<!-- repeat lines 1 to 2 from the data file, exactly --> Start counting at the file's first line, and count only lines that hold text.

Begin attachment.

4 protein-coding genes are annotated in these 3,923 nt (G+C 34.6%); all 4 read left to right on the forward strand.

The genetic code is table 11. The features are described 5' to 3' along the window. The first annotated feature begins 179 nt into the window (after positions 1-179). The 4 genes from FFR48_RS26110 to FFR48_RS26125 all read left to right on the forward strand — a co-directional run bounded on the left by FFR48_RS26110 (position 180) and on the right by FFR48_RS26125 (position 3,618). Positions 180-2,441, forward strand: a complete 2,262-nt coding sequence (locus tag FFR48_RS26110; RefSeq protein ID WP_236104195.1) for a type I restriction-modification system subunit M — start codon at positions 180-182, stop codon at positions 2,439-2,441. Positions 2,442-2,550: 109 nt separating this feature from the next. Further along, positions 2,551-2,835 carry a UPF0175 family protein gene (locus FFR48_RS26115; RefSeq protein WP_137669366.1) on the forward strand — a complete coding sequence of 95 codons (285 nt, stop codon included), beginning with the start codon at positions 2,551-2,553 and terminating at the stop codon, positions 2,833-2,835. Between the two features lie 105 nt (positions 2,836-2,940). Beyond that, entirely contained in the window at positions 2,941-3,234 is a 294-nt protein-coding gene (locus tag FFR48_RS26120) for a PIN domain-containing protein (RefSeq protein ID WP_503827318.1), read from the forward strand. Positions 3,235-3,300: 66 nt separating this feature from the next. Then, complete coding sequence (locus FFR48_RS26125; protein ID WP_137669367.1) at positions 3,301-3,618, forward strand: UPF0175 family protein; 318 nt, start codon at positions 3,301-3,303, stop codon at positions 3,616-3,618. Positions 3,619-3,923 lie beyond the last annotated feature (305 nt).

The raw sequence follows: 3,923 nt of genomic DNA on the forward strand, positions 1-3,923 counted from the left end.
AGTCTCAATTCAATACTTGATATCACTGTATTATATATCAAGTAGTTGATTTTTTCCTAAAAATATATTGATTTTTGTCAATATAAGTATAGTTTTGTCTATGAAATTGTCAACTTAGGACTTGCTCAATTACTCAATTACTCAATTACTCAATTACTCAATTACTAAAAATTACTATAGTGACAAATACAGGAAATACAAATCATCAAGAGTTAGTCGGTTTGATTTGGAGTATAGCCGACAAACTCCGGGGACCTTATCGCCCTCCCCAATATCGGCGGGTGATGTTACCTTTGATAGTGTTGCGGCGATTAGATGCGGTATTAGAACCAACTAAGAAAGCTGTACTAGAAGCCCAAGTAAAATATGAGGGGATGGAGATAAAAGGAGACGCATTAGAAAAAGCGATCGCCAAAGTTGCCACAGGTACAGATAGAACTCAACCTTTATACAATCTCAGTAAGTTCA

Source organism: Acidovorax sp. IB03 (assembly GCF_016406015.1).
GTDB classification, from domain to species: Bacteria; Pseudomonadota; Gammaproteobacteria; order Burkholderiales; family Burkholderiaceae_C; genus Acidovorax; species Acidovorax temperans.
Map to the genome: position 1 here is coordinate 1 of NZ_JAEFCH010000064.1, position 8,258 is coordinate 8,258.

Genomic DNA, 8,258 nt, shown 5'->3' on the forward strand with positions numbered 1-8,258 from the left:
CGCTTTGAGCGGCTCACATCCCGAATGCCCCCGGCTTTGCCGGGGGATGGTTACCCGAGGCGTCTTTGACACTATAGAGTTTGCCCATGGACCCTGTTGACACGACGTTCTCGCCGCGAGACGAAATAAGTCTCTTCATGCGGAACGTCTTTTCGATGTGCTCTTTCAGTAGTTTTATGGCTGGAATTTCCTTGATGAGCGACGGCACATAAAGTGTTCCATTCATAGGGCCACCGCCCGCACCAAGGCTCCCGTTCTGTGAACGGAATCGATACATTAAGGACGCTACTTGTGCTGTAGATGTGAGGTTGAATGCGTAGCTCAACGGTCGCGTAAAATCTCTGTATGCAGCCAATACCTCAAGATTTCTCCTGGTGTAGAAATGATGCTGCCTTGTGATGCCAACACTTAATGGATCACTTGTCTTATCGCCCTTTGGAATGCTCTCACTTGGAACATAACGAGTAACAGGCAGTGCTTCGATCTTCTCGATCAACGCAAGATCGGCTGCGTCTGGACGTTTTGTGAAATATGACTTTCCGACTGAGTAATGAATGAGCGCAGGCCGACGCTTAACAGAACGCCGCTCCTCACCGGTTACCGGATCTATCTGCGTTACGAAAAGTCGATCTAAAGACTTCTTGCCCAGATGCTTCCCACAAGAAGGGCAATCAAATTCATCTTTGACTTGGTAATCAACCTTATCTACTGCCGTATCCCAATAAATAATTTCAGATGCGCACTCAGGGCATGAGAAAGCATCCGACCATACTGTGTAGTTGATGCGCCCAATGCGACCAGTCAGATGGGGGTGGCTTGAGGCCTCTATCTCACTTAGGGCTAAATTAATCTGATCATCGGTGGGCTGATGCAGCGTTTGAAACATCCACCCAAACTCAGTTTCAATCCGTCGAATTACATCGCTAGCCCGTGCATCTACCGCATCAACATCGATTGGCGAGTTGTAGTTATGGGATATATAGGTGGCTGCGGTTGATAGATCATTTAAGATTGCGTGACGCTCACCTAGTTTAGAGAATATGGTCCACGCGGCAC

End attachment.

4 protein-coding genes are annotated in these 3,923 nt (G+C 34.6%); all 4 read left to right on the forward strand.

The genetic code is table 11. The features are described 5' to 3' along the window. The first annotated feature begins 179 nt into the window (after positions 1-179). The 4 genes from FFR48_RS26110 to FFR48_RS26125 all read left to right on the forward strand — a co-directional run bounded on the left by FFR48_RS26110 (position 180) and on the right by FFR48_RS26125 (position 3,618). Positions 180-2,441, forward strand: a complete 2,262-nt coding sequence (locus tag FFR48_RS26110; RefSeq protein ID WP_236104195.1) for a type I restriction-modification system subunit M — start codon at positions 180-182, stop codon at positions 2,439-2,441. Positions 2,442-2,550: 109 nt separating this feature from the next. Further along, positions 2,551-2,835 carry a UPF0175 family protein gene (locus FFR48_RS26115; RefSeq protein WP_137669366.1) on the forward strand — a complete coding sequence of 95 codons (285 nt, stop codon included), beginning with the start codon at positions 2,551-2,553 and terminating at the stop codon, positions 2,833-2,835. Between the two features lie 105 nt (positions 2,836-2,940). Beyond that, entirely contained in the window at positions 2,941-3,234 is a 294-nt protein-coding gene (locus tag FFR48_RS26120) for a PIN domain-containing protein (RefSeq protein ID WP_503827318.1), read from the forward strand. Positions 3,235-3,300: 66 nt separating this feature from the next. Then, complete coding sequence (locus FFR48_RS26125; protein ID WP_137669367.1) at positions 3,301-3,618, forward strand: UPF0175 family protein; 318 nt, start codon at positions 3,301-3,303, stop codon at positions 3,616-3,618. Positions 3,619-3,923 lie beyond the last annotated feature (305 nt).